Some claim that the United States is not a racist nation, and that may be true in an important, but very narrow sense. The presence of conscious, intentional racial prejudice has subsided. And only a small percentage of Americans view expressed racially biased views as acceptable in open society. This trend is a welcome development, though implicit racial bias and structural racial bias remain huge problems in our society

Such a claim also ignores the impact that some of the behavioral factors that we address in our videos can have upon bias.  Let’s examine just a few, focusing on an experiment by Arthur Brief and colleagues that studied the impact that the tendency people have to be obedient to authority can have on hiring decisions.

In an experiment, some subjects were asked to rate some Black and some White job applicants, and then make a hiring decision. Other subjects were to evaluate and hire from among the same candidates, but unlike the first group, members of the second group of subjects were given this communication from the company CEO:

In the past, we have kept our [marketing] teams as homogenous as possible. We feel that similar people will have similar goals and ideas. Importantly the particular team to which [the new marketing representative] will be assigned currently includes no minority group members. Our organization attempts to match the characteristics of our representatives with the characteristics of the population to which they will be assigned. The particular territory to which your selected representative will be assigned contains relatively few minority group members. Therefore, in this particular situation, I feel that it is important that you do not hire anyone that is a member of a minority group.

In this setting, where a legitimate authority figure provided a business-justification for the instruction to racially discriminate, the subjects were less likely to hire a qualified Black candidate than subjects receiving no such instructions.

Interestingly, in a second iteration of the study, a similar communication came from a CEO who, some subjects were told, had just been fired for “a very long history of improprieties.” Because the CEO was no longer viewed as a legitimate authority figure, the communication had little adverse impact on hiring behavior.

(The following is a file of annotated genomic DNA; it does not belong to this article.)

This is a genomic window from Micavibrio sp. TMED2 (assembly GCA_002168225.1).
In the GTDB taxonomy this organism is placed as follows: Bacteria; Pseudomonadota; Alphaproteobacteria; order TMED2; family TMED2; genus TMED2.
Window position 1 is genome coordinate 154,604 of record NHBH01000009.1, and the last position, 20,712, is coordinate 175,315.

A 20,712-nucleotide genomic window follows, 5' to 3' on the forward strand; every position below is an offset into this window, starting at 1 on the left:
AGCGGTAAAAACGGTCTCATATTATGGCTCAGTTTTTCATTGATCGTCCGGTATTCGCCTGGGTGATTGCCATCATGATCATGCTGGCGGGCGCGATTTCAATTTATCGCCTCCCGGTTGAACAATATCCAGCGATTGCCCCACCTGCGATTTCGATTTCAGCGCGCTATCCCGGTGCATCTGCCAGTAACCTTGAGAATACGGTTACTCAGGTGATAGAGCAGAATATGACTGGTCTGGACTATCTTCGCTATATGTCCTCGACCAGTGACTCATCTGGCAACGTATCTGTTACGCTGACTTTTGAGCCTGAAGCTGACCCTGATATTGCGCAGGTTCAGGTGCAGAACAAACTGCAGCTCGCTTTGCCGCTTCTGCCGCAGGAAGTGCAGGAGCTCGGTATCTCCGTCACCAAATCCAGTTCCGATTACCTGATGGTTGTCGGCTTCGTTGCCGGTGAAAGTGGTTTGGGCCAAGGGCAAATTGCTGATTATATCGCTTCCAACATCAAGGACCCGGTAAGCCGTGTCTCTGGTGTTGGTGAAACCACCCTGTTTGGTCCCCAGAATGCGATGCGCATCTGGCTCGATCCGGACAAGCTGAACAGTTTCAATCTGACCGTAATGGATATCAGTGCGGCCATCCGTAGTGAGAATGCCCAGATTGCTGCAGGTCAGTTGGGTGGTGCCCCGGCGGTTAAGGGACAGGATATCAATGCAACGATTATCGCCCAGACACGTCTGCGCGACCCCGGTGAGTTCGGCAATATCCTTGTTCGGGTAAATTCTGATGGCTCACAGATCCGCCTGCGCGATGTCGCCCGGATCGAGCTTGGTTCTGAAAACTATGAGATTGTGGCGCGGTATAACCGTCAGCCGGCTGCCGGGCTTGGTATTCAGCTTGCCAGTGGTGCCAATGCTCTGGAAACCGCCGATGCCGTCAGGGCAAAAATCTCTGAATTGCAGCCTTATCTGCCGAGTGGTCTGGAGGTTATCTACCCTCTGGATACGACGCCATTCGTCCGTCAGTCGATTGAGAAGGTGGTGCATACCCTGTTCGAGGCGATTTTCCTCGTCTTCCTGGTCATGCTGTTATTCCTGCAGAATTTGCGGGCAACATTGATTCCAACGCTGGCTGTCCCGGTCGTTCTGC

When faced with instructions from a legitimate authority figure who offers a facially plausible justification for racial discrimination, subordinates making the hiring decision are more prone to discriminate against qualified Black candidates.  Why?

At least a couple of things might be going on here.

The science shows that sometimes subordinates can become so focused on pleasing the boss, which humans are wired to do, that ethical fading may occur as the subject focuses so much on pleasing the authority figure that the ethical problems with the action the boss has ordered just fade away.

Or, the subordinates might be more cognizant of the wrongs ordered by the boss, but do them anyway because they muster a rationalization, most specifically—denial of responsibility. The notion is that people manage to continue to think of themselves as good people, even as they do bad things because it is not their fault—they were ordered to do the bad thing by a legitimate authority figure. As a soldier who was ordered to mistreat captives in Iraq said to himself: “I think about following [my superior’s] instructions. It’s not my interrogation. It’s not my sin.”

Many factors contribute to the racial discrimination we see in our society today. The factors we study in behavioral ethics are relevant and important, but certainly, they do not tell the entire story. But if you wish to be the sort of person that your dog can be proud of, you will:

  • guard against following your natural inclination to please your boss by doing something that you know is discriminatory
  • guard against ethical fading and always try to keep ethical criteria in your frame of reference as you make important decisions
  • monitor your own rationalizations and never decide that your discriminatory act is not your fault because you were just doing what your boss or your client wanted

“The time is always right to do what is right.” –Martin Luther King



Vikas Anand et al., “Business as Usual: The Acceptance and Perpetuation of Corruption in Organizations,” Academy of Management Perspectives 18(2): 39-53 (2004).

Cara Biasucci & Robert Prentice, Behavioral Ethics in Practice: Why We Sometimes Make the Wrong Decision (2021).

Arthur Brief et al., “Just Doing Business: Modern Racism and Obedience to Authority as Explanations for Employment Discrimination,” Organizational Behavior and Human Decision Processes 61(1): 72-94 (2000).

Eric Fair, Consequence: A Memoir (2016).

Scott Plous, “The Psychology of Prejudice, Stereotyping, and Discrimination: An Overview,” in Understanding Prejudice and Discrimination (S. Plous, ed. 2000).



Ethical Fading:

Implicit Bias:

Obedience to Authority: